Information is the secret to success in sales. The more you know about your prospect and your product, the better you’re able to determine if it’s a good match. During the sales process, you’ll face objections from your prospect and you’ll need to know how to deal with them. To do this, it’s essential that you understand the psychology of the prospect.
Create a Customer Profile
This understanding starts with creating a detailed customer profile which includes demographic information and, more importantly, data on how they feel and what they think. Obtain this data by searching for your target buyer online. Follow them on social media and anywhere else they’re talking online. Start gathering information about them and build your profile.
Value, Not Price
People buy products based on subjective value, not objective price. If they can see the unique value the product offers them, how it will change their life for the better and help them overcome major issues they’re facing, they will buy it. When you hear the objection that the price is too high, this actually means they don’t yet realize the unique value the product offers.
The Reason Behind the “No”
You’ll make sales, but more often than not, you’ll get a “no” at first. This is what every salesperson fears, but there’s no reason for it. In fact, it offers valuable information. You can learn more about your prospect’s psychology from their “no” than from their “yes.” Find out why they’re not interested in this time and you’ll gain a better understanding of how they think and feel.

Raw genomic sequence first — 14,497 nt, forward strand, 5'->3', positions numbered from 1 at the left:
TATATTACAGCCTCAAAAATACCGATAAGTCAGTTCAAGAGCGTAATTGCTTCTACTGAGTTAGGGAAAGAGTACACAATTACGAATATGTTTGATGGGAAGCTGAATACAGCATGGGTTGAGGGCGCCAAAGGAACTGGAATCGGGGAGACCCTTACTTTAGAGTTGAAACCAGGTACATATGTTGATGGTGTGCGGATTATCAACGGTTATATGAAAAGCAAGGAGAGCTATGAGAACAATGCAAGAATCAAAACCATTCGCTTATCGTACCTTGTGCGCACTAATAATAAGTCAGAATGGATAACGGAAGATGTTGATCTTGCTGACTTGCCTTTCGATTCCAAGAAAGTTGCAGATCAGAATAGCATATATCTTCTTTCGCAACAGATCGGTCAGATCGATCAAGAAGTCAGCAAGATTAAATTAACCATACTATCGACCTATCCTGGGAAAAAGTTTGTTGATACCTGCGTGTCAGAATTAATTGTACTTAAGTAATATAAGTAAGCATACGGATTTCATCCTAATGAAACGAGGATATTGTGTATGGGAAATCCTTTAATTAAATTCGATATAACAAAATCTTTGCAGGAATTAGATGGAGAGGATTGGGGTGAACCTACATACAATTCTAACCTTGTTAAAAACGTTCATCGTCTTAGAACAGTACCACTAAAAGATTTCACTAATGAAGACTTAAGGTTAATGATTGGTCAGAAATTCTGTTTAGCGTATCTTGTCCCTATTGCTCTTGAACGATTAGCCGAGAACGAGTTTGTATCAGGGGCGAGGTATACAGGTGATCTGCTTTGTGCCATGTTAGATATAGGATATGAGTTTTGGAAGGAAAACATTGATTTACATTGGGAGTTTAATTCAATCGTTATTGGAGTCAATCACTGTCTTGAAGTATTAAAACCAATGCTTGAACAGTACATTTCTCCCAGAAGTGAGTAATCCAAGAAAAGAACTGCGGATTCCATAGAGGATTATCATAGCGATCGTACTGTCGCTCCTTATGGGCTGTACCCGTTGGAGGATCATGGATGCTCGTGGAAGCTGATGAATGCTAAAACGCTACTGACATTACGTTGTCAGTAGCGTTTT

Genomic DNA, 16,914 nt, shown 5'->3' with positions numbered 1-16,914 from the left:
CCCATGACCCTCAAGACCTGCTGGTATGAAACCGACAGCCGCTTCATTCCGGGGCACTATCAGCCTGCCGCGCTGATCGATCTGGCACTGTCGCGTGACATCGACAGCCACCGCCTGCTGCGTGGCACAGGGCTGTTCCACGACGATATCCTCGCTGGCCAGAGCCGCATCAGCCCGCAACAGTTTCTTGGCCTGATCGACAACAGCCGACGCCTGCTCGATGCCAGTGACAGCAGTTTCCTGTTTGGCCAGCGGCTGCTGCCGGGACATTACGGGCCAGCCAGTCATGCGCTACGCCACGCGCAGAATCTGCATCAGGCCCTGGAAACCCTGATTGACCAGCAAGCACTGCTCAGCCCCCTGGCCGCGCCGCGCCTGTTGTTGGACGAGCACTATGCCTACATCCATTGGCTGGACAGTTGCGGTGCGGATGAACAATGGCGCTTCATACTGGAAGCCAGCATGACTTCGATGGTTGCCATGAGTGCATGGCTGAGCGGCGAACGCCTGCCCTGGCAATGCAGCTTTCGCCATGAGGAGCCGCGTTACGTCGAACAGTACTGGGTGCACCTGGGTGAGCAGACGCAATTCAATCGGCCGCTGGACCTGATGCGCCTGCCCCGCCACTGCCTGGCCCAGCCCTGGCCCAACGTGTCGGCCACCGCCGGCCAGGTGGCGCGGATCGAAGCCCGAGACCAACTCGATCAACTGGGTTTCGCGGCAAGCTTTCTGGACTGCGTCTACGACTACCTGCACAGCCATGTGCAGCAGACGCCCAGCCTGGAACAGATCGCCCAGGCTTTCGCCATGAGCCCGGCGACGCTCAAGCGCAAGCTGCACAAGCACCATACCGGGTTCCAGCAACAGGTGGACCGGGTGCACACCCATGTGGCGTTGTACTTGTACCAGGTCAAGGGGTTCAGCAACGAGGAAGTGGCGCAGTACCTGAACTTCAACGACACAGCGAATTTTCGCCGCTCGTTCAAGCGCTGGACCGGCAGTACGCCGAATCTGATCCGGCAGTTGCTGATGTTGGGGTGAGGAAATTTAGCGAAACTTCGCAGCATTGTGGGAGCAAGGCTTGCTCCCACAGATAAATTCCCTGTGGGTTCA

Focus on Benefits, Not Features
Of course, the features of a product are important to a prospective buyer. But people make purchasing decisions primarily for emotional reasons. It’s great if you can demonstrate how your product’s robust features set it apart from everything else on the market. But to sell successfully, you need to show the prospect how their life will improve through using the product. This happy future vision appeals to emotions and, along with useful features, will help you to make the sale.
Gain the Prospect’s Attention
No matter what the particular psychological traits of your prospect, all share one thing in common: their attention span is limited. You need to gain and keep the prospect’s attention. This is done by understanding what is most important to the person and then appealing to that. These are called “pain points.” This term refers to areas of the prospect’s life or business where they’re experiencing pain and looking for relief.
Remember that sales are a collaborative process between you and the prospect. You’re trying to find a solution to their problem that best suits their needs. Together, you are considering your product to decide whether it’s the right fit. Approach the prospect with empathy and a clear understanding of how they think and feel, and you’ll be able to navigate sales objections successfully.